The UK is presently alarmed about giving (American) corporations more access to the NHS.
Behind this sits a more worrying aspect to privatisation. It motivates corruption.
Markets Work, Ish
Fundamentally, good economics suggests that “the market” is the most efficient way to manage resources. Price indicators generate market signals that spur innovation and investment while enabling people to prioritise what matters most to them.
Good economics, however, also notes that a great many things don’t work well in a market because of externalities and market failures – which are caused by things like natural lack of choice, cost of market entry, and unpriceable outcomes.
We see this in housing. A shortage of houses for sale causes prices to rise, and so more companies include housing in development schemes. The market motivates them to capitalise through the profit motive.
However, the market also says that if you can’t afford a home, don’t have one, just die cold and wet in the streets instead. The market is fine with that outcome, but society isn’t (or shouldn’t be). So the state builds housing (or used to) to avoid this unpriceable outcome.
Markets Rely on Choice
Now, the problem with privatising public services is not actually that markets kill people. Lack of state intervention does. For example, water companies are not allowed cut people off for non-payment – thanks to long-standing state regulations.
The problem is more where natural monopolies result in a lack of choice, and thus none of the benefits of privatisation prove real.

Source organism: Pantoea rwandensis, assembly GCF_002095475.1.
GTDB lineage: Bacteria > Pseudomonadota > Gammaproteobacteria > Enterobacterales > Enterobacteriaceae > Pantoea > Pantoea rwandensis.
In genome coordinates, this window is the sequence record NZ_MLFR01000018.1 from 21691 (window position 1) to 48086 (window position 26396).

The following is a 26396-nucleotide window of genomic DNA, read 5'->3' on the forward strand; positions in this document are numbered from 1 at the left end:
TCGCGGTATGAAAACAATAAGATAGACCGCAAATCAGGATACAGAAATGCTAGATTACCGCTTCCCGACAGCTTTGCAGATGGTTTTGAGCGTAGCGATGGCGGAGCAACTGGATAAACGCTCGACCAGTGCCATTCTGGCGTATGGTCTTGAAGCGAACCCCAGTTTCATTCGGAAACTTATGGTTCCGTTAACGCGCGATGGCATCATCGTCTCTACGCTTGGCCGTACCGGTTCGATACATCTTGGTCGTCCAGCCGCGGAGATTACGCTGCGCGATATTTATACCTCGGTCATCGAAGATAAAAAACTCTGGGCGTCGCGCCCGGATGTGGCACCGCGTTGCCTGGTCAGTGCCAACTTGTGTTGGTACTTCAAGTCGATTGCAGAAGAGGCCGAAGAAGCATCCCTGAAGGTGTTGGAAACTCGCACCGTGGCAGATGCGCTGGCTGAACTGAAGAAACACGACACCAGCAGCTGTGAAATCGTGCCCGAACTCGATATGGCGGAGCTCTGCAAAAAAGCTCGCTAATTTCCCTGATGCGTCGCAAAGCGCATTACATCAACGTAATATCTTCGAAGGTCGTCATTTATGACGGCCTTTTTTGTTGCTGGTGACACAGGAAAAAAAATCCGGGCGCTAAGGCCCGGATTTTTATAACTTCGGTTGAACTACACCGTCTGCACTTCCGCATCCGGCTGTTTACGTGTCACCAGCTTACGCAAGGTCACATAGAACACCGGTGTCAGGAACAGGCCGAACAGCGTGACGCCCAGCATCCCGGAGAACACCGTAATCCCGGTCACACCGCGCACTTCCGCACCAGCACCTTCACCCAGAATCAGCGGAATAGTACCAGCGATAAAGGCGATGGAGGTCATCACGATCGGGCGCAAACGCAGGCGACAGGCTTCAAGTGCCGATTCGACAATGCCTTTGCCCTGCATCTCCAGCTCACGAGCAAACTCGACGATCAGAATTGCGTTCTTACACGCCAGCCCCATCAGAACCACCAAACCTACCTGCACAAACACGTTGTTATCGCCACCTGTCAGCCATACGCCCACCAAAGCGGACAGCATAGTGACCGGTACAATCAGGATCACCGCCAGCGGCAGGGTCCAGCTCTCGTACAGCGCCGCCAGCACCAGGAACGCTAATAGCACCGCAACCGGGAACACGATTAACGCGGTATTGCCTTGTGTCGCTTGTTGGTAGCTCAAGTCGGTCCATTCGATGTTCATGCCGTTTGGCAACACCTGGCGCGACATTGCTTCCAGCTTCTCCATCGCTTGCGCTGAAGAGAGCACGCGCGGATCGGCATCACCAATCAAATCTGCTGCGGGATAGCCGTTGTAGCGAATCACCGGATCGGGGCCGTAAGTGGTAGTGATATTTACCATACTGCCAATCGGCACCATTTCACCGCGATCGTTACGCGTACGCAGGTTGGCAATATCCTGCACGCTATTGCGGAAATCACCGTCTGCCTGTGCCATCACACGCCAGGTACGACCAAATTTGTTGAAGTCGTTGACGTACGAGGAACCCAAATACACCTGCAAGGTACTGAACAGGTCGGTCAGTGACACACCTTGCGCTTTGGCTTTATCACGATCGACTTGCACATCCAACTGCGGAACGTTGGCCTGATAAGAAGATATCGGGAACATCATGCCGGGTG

We see this in railways and franchising. Rail franchises have no market pressure on them to reduce ticket prices because commuters can only choose that bit of track for their journey. That in turn undermines the motive to invest in more efficient and reliable operations, while passenger prices rise endlessly.
That Leads To Corruption
With no market motivators, passengers effectively cease to be a rail company’s customers.
Instead their customer is the government. It is Ministers, advisors and civil servants who award them their access to billions of pounds of income.
That creates a massive motivation to engage in corruption, and in the UK corruption is very easy thanks to remarkably lax rules on directorships, speaking engagements, and the appearance of separation between CEO party donations and bribery.
The NHS in the UK has two paths towards privatisation.
One is the move to charge consumers for healthcare in a “normal market choice” dynamic. That would lead to the state needing to find ways to mitigate the “can’t afford” effect in which sick people die through lack of treatment. And that is always expensive.
The other is the path it has taken so far – making government the customer instead of patients – just like the railways. That offers none of the benefits of marketisation, and it generates motivation for corruption.
Given that the NHS is more than 7% of the UK economy, that’s quite some motivation.